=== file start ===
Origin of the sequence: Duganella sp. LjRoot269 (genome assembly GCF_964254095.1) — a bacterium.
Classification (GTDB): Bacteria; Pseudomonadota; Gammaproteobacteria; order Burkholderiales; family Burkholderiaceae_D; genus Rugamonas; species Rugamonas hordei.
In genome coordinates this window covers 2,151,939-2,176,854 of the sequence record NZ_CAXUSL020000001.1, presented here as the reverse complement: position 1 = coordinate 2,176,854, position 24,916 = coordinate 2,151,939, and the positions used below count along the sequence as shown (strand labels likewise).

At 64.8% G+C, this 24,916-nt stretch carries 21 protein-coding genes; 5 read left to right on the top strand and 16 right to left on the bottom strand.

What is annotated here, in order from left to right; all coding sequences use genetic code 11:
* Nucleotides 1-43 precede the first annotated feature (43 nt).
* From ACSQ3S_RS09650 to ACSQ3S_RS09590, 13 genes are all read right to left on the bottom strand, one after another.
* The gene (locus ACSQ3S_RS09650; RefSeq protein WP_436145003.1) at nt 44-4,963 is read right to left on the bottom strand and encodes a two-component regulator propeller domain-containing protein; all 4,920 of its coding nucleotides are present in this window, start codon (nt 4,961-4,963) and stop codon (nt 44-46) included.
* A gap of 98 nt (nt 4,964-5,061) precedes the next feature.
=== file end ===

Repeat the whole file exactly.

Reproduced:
Origin of the sequence: Duganella sp. LjRoot269 (genome assembly GCF_964254095.1) — a bacterium.
Classification (GTDB): Bacteria; Pseudomonadota; Gammaproteobacteria; order Burkholderiales; family Burkholderiaceae_D; genus Rugamonas; species Rugamonas hordei.
In genome coordinates this window covers 2,151,939-2,176,854 of the sequence record NZ_CAXUSL020000001.1, presented here as the reverse complement: position 1 = coordinate 2,176,854, position 24,916 = coordinate 2,151,939, and the positions used below count along the sequence as shown (strand labels likewise).

At 64.8% G+C, this 24,916-nt stretch carries 21 protein-coding genes; 5 read left to right on the top strand and 16 right to left on the bottom strand.

What is annotated here, in order from left to right; all coding sequences use genetic code 11:
* Nucleotides 1-43 precede the first annotated feature (43 nt).
* From ACSQ3S_RS09650 to ACSQ3S_RS09590, 13 genes are all read right to left on the bottom strand, one after another.
* The gene (locus ACSQ3S_RS09650; RefSeq protein WP_436145003.1) at nt 44-4,963 is read right to left on the bottom strand and encodes a two-component regulator propeller domain-containing protein; all 4,920 of its coding nucleotides are present in this window, start codon (nt 4,961-4,963) and stop codon (nt 44-46) included.
* A gap of 98 nt (nt 4,964-5,061) precedes the next feature.